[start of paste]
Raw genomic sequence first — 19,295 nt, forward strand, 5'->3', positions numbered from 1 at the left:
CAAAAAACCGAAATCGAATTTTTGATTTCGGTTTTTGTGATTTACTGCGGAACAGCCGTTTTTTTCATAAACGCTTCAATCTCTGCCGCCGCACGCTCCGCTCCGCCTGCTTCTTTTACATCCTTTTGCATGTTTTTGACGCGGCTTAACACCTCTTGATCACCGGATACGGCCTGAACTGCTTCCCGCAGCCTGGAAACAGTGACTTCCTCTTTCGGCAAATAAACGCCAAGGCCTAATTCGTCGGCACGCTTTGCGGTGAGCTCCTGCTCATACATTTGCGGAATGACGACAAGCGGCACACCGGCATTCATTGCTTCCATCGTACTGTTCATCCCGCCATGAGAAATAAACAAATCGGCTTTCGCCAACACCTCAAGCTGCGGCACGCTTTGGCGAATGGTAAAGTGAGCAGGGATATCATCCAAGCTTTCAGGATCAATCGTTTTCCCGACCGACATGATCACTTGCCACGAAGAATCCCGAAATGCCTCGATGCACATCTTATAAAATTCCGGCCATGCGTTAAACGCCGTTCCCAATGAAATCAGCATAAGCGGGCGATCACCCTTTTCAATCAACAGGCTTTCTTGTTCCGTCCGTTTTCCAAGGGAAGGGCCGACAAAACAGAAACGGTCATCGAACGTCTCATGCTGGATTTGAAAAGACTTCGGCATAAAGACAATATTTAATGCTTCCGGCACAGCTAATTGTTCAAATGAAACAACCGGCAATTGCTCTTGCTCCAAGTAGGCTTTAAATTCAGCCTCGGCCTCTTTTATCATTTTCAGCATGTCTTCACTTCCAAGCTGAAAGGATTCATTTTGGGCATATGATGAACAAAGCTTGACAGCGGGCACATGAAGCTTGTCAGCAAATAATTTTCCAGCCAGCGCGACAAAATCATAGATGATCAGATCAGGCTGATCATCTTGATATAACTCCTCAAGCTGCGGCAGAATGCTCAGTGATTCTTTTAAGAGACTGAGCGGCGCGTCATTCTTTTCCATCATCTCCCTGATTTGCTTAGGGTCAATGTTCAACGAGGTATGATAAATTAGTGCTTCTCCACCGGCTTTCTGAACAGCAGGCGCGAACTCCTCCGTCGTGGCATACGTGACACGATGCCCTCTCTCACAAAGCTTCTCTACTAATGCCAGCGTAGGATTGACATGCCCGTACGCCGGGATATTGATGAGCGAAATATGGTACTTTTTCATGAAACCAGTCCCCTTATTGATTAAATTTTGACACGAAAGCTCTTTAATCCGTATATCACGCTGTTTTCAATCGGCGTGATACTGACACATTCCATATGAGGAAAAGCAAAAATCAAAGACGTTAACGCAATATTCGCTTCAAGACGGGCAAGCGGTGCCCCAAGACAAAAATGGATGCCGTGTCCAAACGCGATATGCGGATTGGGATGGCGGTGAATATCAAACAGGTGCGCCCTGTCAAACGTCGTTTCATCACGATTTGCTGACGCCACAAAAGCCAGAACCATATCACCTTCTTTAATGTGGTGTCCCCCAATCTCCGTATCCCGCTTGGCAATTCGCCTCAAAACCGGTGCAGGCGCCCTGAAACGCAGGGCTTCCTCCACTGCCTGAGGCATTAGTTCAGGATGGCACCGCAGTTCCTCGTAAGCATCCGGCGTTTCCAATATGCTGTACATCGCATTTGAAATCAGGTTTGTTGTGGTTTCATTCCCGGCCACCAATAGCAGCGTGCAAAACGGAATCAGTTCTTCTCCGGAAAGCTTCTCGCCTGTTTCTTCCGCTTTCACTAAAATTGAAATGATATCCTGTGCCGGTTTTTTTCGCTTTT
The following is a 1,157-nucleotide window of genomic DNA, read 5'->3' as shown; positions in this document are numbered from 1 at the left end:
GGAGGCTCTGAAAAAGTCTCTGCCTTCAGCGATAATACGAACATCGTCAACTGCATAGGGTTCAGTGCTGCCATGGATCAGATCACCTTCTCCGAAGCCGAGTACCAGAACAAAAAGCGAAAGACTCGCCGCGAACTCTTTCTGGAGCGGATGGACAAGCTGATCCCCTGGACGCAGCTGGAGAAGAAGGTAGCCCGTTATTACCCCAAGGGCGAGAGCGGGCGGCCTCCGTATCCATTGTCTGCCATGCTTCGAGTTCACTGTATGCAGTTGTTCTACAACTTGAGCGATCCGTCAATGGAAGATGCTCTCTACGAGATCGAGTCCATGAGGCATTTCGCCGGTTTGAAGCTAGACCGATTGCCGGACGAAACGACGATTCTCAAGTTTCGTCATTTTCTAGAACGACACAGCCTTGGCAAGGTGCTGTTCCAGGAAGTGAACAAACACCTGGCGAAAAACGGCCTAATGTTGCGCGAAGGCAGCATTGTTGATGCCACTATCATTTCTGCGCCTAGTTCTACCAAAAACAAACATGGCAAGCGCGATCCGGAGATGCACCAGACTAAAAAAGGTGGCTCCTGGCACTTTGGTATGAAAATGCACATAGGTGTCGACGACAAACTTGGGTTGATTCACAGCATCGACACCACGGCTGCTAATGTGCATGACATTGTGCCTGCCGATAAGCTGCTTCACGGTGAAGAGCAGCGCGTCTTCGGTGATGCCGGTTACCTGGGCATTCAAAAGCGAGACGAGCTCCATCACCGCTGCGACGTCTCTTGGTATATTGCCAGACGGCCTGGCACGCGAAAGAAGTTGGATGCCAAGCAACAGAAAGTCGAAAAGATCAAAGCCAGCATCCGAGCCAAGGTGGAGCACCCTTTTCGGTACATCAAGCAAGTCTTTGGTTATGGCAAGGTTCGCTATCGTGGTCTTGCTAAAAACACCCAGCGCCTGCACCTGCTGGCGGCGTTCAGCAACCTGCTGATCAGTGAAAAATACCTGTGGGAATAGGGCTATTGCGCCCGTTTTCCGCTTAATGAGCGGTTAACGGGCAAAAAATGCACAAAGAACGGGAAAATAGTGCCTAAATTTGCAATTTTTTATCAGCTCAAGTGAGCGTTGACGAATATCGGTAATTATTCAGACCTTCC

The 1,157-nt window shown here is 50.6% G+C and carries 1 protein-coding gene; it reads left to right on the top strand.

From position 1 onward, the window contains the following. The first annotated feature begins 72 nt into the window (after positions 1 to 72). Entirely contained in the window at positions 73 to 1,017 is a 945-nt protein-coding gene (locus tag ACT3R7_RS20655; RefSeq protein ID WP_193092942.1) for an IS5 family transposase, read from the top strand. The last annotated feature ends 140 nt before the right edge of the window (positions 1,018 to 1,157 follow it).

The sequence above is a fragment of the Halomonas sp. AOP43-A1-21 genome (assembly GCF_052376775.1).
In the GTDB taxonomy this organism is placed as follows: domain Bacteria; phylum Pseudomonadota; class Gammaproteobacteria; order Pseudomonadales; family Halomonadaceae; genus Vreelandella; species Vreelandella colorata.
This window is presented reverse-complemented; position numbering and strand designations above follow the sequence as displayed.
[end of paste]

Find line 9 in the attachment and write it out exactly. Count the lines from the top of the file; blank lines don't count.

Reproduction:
This window is presented reverse-complemented; position numbering and strand designations above follow the sequence as displayed.